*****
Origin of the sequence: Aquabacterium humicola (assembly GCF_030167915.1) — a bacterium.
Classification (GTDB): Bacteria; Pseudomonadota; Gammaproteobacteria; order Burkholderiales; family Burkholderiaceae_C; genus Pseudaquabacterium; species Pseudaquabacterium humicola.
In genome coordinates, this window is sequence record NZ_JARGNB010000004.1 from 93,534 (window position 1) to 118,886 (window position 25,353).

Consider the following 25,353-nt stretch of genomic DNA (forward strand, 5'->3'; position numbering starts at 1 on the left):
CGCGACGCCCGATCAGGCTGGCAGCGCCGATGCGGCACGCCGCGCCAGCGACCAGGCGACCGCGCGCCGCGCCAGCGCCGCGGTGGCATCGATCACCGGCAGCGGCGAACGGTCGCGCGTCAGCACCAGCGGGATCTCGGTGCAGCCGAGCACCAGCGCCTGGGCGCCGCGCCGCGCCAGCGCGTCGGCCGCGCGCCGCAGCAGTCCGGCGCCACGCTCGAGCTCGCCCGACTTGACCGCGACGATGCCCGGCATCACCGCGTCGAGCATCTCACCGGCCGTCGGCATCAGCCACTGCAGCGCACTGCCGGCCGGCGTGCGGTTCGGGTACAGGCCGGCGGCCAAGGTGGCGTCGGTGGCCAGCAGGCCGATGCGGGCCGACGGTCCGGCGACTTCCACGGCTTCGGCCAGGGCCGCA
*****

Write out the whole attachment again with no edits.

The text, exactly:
Origin of the sequence: Aquabacterium humicola (assembly GCF_030167915.1) — a bacterium.
Classification (GTDB): Bacteria; Pseudomonadota; Gammaproteobacteria; order Burkholderiales; family Burkholderiaceae_C; genus Pseudaquabacterium; species Pseudaquabacterium humicola.
In genome coordinates, this window is sequence record NZ_JARGNB010000004.1 from 93,534 (window position 1) to 118,886 (window position 25,353).

Consider the following 25,353-nt stretch of genomic DNA (forward strand, 5'->3'; position numbering starts at 1 on the left):
CGCGACGCCCGATCAGGCTGGCAGCGCCGATGCGGCACGCCGCGCCAGCGACCAGGCGACCGCGCGCCGCGCCAGCGCCGCGGTGGCATCGATCACCGGCAGCGGCGAACGGTCGCGCGTCAGCACCAGCGGGATCTCGGTGCAGCCGAGCACCAGCGCCTGGGCGCCGCGCCGCGCCAGCGCGTCGGCCGCGCGCCGCAGCAGTCCGGCGCCACGCTCGAGCTCGCCCGACTTGACCGCGACGATGCCCGGCATCACCGCGTCGAGCATCTCACCGGCCGTCGGCATCAGCCACTGCAGCGCACTGCCGGCCGGCGTGCGGTTCGGGTACAGGCCGGCGGCCAAGGTGGCGTCGGTGGCCAGCAGGCCGATGCGGGCCGACGGTCCGGCGACTTCCACGGCTTCGGCCAGGGCCGCA